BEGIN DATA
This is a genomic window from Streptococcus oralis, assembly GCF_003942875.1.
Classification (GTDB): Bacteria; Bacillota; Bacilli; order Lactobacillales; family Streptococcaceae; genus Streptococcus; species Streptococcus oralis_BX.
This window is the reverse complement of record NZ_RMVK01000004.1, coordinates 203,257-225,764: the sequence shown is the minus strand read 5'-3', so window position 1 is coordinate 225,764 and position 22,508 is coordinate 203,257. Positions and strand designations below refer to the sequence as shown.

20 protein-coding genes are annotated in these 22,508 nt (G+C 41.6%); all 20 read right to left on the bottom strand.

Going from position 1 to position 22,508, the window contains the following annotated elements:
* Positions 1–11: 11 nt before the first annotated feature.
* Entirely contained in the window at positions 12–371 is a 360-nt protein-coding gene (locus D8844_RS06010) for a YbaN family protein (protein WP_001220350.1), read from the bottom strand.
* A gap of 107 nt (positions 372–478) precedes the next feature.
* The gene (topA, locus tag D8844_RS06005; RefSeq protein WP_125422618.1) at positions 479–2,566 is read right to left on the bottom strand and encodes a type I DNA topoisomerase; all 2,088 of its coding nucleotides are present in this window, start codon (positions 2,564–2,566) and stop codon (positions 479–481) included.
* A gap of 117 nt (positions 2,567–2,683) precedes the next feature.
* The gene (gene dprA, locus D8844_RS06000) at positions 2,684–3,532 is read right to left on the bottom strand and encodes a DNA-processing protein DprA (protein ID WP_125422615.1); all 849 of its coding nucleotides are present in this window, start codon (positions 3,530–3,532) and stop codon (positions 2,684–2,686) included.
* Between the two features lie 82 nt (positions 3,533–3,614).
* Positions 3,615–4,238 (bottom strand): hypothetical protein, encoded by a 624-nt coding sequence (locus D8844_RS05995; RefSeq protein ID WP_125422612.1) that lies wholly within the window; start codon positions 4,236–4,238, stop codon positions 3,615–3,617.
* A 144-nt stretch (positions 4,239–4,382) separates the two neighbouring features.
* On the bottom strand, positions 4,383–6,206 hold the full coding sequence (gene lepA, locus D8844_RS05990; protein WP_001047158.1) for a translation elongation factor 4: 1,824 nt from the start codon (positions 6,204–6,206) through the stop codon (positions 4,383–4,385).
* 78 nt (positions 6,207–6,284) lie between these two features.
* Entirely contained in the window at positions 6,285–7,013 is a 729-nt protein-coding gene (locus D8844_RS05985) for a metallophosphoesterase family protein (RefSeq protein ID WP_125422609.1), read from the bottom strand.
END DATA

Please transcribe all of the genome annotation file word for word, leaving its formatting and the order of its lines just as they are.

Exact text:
This is a genomic window from Streptococcus oralis, assembly GCF_003942875.1.
Classification (GTDB): Bacteria; Bacillota; Bacilli; order Lactobacillales; family Streptococcaceae; genus Streptococcus; species Streptococcus oralis_BX.
This window is the reverse complement of record NZ_RMVK01000004.1, coordinates 203,257-225,764: the sequence shown is the minus strand read 5'-3', so window position 1 is coordinate 225,764 and position 22,508 is coordinate 203,257. Positions and strand designations below refer to the sequence as shown.

20 protein-coding genes are annotated in these 22,508 nt (G+C 41.6%); all 20 read right to left on the bottom strand.

Going from position 1 to position 22,508, the window contains the following annotated elements:
* Positions 1–11: 11 nt before the first annotated feature.
* Entirely contained in the window at positions 12–371 is a 360-nt protein-coding gene (locus D8844_RS06010) for a YbaN family protein (protein WP_001220350.1), read from the bottom strand.
* A gap of 107 nt (positions 372–478) precedes the next feature.
* The gene (topA, locus tag D8844_RS06005; RefSeq protein WP_125422618.1) at positions 479–2,566 is read right to left on the bottom strand and encodes a type I DNA topoisomerase; all 2,088 of its coding nucleotides are present in this window, start codon (positions 2,564–2,566) and stop codon (positions 479–481) included.
* A gap of 117 nt (positions 2,567–2,683) precedes the next feature.
* The gene (gene dprA, locus D8844_RS06000) at positions 2,684–3,532 is read right to left on the bottom strand and encodes a DNA-processing protein DprA (protein ID WP_125422615.1); all 849 of its coding nucleotides are present in this window, start codon (positions 3,530–3,532) and stop codon (positions 2,684–2,686) included.
* Between the two features lie 82 nt (positions 3,533–3,614).
* Positions 3,615–4,238 (bottom strand): hypothetical protein, encoded by a 624-nt coding sequence (locus D8844_RS05995; RefSeq protein ID WP_125422612.1) that lies wholly within the window; start codon positions 4,236–4,238, stop codon positions 3,615–3,617.
* A 144-nt stretch (positions 4,239–4,382) separates the two neighbouring features.
* On the bottom strand, positions 4,383–6,206 hold the full coding sequence (gene lepA, locus D8844_RS05990; protein WP_001047158.1) for a translation elongation factor 4: 1,824 nt from the start codon (positions 6,204–6,206) through the stop codon (positions 4,383–4,385).
* 78 nt (positions 6,207–6,284) lie between these two features.
* Entirely contained in the window at positions 6,285–7,013 is a 729-nt protein-coding gene (locus D8844_RS05985) for a metallophosphoesterase family protein (RefSeq protein ID WP_125422609.1), read from the bottom strand.